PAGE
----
@murray: a very good method as well. But one thing i am probably to stupid for. how do you use this layer as a mask? i duplicated the lab channel and loaded it as a selection into the picture. Is that allright? Is there a way to use a layer a mask?
I got the same problem here. when loading the selection the grey tones between the big black (high contrast) parts of snow and the sky, where the snow is spraying, is skipped.
I attach my current result again. I think it improved a lot, but could be better
in the parts with the fine spraying snow.
i also corrected the high contrast and brought back some detail into the boarder...there is still a outer glow around him and the roof, gotta overwork that later...
The main focus is on the snow behind the boarder
Thanx so much so far!
Hi Alex, those are good questions. To use the channel as a mask, the easiest way is as follows:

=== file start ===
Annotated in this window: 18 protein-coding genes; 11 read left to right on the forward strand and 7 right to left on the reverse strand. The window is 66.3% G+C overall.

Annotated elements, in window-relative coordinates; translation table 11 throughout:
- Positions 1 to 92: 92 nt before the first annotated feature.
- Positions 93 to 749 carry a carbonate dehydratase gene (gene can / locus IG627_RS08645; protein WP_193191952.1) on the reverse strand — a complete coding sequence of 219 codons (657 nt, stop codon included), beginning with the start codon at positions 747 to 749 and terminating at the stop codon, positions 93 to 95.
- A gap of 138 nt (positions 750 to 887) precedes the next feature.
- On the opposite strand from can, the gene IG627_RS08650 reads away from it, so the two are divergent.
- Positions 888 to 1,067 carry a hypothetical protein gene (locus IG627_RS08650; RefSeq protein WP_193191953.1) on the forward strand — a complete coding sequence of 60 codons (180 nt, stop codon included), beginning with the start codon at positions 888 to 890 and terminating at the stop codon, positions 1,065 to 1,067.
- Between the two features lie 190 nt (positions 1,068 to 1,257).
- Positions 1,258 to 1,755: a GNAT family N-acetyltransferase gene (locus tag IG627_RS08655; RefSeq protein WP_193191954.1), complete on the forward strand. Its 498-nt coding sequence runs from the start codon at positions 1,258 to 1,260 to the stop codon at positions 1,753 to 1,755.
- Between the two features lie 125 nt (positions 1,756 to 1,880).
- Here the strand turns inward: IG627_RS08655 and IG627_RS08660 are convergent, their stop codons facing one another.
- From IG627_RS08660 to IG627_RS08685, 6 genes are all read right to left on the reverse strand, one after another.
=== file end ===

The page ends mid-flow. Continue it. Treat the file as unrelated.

Open a copy of your unmodified image (or the image that you wish to add the mask to). Make sure the laer that you plan to add the mask to is actually a layer. If it is the backgroung you will need to Alt + Double Click it to convert it to a layer. Go to the Channels Tab in the Palette. From the Channel context menu (the little triangle pointing sideways) click and select New Channel. You can give it a name or just leave the default name Alpha Channel. Now click on the new channel to make it active. Next go to the Image Menu and select Image>Apply Image. When the dialog box comes up, choose as a Source, the LAB image that you have prepared and then in the Channel Box make sure it says Lightness (which is the default channel). Now in the destination box the Blend Mode should be Normal and the Opacity should be 100%. Click OK and voila, the L Channel that you worked on will become the new channel you created in you working file. You are almost done. Just Crtl + Click that Channel to load it as a selection. Click on the Layers Tab in the Palette and then click on the layer to which you want to add the mask. Finally just click on the Add Mask Button at the bottom of the Palette and voila again a mask will be added which contains the image in your activated Alpha Channel.